After leaving Alara Kalama, Gautama went in search to find a new teacher. He came across Uddaka Ramaputta, who was well known for his wisdom and meditation techniques.

“Ramaputta” implies that he was either son or disciple of Rama. His predecessor had achieved the highest realm of “jhana” and was able to attain a deep state of mind with meditation.

He expressed his desire to lead Holy Life in solace and became his pupil. However, here too, he soon mastered the teachings and was able to achieve a high level of meditation as taught to him; It is called “N’eva Sanna N’asannayatana” or the realm of neither perception nor Non-perception.

The difference here was that while Alara Kalama had taught to concentrate on ‘nothingness’, Uddaka taught him to enter this state of mind.

Uddaka too was delighted to hear of his pupil’s success. Unlike Alara Kalama, Uddaka Ramaputta invited Gautama to take full charge of all the ascetics and lead them.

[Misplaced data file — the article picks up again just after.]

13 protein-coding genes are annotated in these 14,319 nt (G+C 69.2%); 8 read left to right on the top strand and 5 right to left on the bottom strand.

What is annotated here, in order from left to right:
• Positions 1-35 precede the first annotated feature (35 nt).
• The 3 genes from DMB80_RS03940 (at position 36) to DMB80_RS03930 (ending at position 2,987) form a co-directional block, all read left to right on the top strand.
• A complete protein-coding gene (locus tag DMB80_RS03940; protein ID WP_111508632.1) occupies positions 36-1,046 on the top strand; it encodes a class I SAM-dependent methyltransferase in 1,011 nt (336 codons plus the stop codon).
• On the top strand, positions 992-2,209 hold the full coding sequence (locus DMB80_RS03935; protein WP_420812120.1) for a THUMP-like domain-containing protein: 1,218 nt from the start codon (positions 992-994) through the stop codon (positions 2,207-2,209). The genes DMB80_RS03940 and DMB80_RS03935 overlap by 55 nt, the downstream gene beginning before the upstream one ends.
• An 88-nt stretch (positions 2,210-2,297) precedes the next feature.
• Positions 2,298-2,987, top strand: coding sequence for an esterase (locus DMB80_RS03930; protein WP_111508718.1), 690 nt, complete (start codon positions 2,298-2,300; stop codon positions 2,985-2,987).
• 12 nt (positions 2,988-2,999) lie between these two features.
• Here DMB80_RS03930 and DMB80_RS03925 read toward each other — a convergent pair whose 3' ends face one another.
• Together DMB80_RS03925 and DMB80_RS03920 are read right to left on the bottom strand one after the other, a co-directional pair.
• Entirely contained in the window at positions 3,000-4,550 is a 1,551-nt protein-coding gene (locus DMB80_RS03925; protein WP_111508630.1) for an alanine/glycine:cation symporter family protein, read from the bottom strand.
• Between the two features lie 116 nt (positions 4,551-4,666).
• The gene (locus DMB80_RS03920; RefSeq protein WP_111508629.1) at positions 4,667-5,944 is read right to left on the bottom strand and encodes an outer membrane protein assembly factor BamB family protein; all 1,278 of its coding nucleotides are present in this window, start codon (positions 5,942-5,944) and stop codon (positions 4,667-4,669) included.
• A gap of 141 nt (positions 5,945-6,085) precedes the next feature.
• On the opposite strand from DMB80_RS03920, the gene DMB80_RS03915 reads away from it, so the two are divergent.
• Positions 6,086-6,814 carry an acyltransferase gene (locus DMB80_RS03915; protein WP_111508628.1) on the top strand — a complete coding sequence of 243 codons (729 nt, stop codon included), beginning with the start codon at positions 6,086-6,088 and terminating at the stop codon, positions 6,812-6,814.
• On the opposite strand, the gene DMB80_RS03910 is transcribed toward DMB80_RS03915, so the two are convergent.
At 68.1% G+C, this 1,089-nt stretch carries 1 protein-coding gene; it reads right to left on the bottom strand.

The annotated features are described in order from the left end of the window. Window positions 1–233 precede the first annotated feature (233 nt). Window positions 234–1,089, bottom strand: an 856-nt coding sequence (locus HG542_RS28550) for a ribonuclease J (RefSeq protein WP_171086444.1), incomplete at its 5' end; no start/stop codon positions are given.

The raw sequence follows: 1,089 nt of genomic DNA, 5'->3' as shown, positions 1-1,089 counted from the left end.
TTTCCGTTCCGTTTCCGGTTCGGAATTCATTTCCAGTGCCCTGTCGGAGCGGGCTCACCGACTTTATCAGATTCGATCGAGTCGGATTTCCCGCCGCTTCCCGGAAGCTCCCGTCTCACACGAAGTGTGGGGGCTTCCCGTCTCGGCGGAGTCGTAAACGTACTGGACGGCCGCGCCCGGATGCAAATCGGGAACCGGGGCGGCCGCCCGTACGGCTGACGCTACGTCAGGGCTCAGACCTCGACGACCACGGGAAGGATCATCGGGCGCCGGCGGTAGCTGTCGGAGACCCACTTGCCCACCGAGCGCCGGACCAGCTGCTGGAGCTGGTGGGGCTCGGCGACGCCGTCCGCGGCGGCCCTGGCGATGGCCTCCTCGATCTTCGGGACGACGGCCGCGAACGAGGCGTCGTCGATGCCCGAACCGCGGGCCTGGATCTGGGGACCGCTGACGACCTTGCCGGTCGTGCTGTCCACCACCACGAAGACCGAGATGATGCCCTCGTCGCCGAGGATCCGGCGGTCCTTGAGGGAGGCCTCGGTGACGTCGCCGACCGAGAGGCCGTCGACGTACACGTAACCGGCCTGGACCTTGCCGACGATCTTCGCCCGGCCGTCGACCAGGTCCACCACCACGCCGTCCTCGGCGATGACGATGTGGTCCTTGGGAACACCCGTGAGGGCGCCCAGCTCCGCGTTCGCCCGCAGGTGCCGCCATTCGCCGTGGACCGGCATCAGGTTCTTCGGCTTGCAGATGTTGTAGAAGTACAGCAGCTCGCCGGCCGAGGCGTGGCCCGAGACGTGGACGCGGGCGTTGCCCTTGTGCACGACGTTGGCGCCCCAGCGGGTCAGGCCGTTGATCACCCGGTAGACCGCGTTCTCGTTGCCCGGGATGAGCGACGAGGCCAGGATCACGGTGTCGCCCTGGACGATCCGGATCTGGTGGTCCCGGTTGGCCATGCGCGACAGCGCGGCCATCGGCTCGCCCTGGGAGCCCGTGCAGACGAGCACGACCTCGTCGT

Yet, he felt that his aim was not yet achieved. He had attained mastery of his mind but his ultimate goal extended these limits. Ascetics of his day considered this to be the highest level of achievement, even so, it did not satisfy Gautama. Even Uddaka had no heard of somebody who could help him further. Uddaka himself was not enlightened and realised that Gautama’s goal was beyond his confinements of doctrine and teachings.
Still searching for Nirvana/Nibbana, he left his company.

By now he had realised that his aspirations surpassed under those who taught him. He came to understand that nobody could teach him the highest truth unless he searches for it within himself rather than seek external aid. Thus, he endured by himself to seek a means to find a means to end the cycle of suffering.